The black-and-white giant panda may have worldwide popularity, but the bewitching and arboreal “other bamboo eater” has its own allure. Surprisingly, red panda fossils have been discovered in North America that date as far back as 5 million years. Today, however, red pandas are only found in small, isolated mountain territories above 4,000 feet in China, Nepal, India, Bhutan, and Burma.
The red panda is slightly larger than a domestic cat with a bear-like body and thick russet fur. The belly and limbs are black, and there are white markings on the side of the head and above its small eyes. Red pandas are very skillful and acrobatic animals that predominantly stay in trees. Almost 50% of the red panda’s habitat is in the Eastern Himalayas. They use their long, bushy tails for balance and to cover themselves in winter, presumably for warmth
Habitat and Behavior
The red panda shares the giant panda’s rainy, high-altitude forest habitat, but has a wider range. Red pandas live in the mountains of Nepal and northern Myanmar (Burma), as well as in central China.
These animals spend most of their lives in trees and even sleep aloft. When foraging, they are most active at night as well as in the gloaming hours of dusk and dawn.
Red pandas have a taste for bamboo but, unlike their larger relatives, they eat many other foods as well—fruit, acorns, roots, and eggs. Like giant pandas, they have an extended wrist bone that functions almost like a thumb and greatly aids their grip.
Breeding and Population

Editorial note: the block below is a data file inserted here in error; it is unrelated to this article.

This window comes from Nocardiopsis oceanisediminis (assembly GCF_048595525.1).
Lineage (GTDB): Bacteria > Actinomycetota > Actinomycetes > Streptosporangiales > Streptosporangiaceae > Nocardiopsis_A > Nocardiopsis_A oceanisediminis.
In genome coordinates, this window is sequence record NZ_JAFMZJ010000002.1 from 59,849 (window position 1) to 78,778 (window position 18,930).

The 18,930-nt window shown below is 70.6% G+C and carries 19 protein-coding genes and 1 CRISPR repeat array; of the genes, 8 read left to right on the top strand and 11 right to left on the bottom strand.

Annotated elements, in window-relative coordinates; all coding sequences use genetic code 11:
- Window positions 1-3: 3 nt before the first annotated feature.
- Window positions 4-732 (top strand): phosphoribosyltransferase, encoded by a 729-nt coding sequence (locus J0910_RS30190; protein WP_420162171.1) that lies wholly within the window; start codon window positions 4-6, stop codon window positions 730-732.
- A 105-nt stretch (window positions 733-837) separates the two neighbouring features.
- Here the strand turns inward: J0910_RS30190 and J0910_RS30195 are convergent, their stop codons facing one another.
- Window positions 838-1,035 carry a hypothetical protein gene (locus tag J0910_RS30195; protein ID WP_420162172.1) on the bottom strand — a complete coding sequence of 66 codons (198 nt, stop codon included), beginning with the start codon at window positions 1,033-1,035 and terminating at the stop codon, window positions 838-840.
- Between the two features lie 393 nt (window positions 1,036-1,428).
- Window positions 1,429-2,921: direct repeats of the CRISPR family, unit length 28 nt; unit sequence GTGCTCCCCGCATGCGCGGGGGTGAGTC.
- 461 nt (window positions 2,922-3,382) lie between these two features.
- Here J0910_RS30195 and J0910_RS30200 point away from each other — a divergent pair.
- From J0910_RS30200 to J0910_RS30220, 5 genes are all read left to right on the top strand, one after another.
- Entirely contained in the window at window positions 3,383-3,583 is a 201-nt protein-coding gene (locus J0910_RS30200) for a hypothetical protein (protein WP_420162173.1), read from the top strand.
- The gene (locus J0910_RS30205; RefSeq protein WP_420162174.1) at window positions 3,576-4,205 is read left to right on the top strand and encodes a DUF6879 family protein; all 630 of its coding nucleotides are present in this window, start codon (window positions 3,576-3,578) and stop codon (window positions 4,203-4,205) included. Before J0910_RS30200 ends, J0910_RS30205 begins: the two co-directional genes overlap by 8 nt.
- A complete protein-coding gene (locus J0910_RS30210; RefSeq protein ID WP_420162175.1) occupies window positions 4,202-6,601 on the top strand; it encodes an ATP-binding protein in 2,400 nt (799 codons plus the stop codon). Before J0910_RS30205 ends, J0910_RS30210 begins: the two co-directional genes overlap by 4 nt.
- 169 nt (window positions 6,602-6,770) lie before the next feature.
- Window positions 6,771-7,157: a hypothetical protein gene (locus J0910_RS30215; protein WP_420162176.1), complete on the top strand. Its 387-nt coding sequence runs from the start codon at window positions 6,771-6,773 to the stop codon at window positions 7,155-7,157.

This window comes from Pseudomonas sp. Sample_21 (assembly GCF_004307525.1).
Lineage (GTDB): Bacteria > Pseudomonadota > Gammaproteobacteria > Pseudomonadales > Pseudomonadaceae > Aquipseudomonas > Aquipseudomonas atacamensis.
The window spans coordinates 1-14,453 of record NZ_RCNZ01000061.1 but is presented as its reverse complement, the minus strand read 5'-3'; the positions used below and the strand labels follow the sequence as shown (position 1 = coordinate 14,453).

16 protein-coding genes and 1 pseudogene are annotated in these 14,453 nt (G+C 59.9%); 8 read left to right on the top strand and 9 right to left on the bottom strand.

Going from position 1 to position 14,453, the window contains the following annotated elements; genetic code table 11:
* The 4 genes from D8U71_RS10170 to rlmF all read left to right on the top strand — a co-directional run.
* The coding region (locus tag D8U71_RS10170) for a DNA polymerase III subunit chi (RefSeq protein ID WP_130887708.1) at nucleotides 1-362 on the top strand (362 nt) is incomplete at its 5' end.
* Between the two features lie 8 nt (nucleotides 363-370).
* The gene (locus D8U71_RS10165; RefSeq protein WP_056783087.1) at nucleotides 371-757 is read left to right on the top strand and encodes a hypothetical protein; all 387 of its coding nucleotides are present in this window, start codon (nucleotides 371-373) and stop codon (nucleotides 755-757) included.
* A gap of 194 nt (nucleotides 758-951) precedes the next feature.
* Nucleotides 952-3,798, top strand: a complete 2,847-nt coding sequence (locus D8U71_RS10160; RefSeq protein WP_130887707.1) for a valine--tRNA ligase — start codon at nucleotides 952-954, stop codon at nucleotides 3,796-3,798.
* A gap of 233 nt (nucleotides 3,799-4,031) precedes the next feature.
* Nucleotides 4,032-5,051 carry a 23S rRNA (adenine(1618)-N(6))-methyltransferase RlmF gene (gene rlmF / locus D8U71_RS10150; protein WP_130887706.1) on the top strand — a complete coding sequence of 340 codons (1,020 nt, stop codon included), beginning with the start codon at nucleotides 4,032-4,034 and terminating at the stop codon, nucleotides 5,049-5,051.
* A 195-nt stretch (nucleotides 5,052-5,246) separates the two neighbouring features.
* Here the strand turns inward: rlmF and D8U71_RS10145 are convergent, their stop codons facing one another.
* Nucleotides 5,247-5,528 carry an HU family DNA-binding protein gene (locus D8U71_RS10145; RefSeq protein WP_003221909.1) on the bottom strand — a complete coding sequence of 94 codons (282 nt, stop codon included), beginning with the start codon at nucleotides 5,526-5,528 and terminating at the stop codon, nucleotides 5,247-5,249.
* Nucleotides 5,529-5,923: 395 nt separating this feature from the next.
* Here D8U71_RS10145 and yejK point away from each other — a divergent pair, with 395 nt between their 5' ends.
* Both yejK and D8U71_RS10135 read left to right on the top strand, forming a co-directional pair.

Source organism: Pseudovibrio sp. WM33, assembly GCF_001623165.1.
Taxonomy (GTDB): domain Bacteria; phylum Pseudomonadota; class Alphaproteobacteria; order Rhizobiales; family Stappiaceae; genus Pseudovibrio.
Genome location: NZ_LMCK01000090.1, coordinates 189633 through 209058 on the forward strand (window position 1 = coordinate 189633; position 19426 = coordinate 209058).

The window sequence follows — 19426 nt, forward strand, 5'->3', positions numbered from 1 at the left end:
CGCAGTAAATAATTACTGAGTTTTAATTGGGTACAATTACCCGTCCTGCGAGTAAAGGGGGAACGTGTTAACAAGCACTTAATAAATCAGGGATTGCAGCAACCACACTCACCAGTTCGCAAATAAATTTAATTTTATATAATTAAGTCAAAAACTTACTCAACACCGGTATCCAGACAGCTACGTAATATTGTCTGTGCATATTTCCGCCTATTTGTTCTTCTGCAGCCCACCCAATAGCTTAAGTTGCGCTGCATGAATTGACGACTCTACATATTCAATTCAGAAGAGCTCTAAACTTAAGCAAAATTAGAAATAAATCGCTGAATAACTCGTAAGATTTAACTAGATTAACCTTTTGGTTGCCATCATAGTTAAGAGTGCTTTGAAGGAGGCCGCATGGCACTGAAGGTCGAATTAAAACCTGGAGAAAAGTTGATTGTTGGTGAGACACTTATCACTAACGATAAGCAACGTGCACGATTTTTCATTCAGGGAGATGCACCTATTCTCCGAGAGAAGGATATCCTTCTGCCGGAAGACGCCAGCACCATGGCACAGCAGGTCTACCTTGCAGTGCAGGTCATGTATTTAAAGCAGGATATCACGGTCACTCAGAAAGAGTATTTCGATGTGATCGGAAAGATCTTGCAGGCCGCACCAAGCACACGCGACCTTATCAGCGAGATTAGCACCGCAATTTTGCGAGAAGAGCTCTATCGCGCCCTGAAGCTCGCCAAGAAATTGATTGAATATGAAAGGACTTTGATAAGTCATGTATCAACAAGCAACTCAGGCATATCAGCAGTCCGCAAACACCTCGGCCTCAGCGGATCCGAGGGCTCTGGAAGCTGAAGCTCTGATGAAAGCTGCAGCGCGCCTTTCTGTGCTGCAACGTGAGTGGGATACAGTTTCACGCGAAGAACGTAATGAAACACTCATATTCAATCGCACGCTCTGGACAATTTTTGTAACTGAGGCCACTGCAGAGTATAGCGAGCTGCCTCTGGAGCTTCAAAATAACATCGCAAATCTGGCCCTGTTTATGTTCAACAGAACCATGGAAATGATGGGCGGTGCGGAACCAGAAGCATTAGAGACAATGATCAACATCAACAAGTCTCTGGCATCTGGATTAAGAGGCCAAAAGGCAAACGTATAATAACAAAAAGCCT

They are shy and solitary except when mating. Females give birth in the spring and summer, typically to one to four young. Young red pandas remain in their nests for about 90 days, during which time their mother cares for them. (Males take little or no interest in their offspring.)
The red panda has given scientists taxonomic fits. It has been classified as a relative of the giant panda, and also of the raccoon, with which it shares a ringed tail. Currently, red pandas are considered members of their own unique family—the Ailuridae.
Red pandas are an at-risk species, victims of deforestation. Their natural space is shrinking as more and more forests are destroyed by logging and the spread of agriculture.
Bamboo constitutes 85 to 95 percent of the red panda’s diet. Unlike giant pandas that feed on nearly every above-ground portion of bamboo (including the culm, or woody stem), red pandas feed selectively on the most nutritious leaf tips and, when available, tender shoots.
Like giant pandas, red pandas grasp plant stems using their forepaws and shear selected leaves off with their mouths. Because red pandas are obligate bamboo eaters, they are on a tight energy budget for much of the year. They may also forage for roots, succulent grasses, fruits, insects and grubs, and are known to occasionally kill and eat birds and small mammals.
IUCN has declared red panda as vulnerable due to human beings who hunt them down and destroy their home.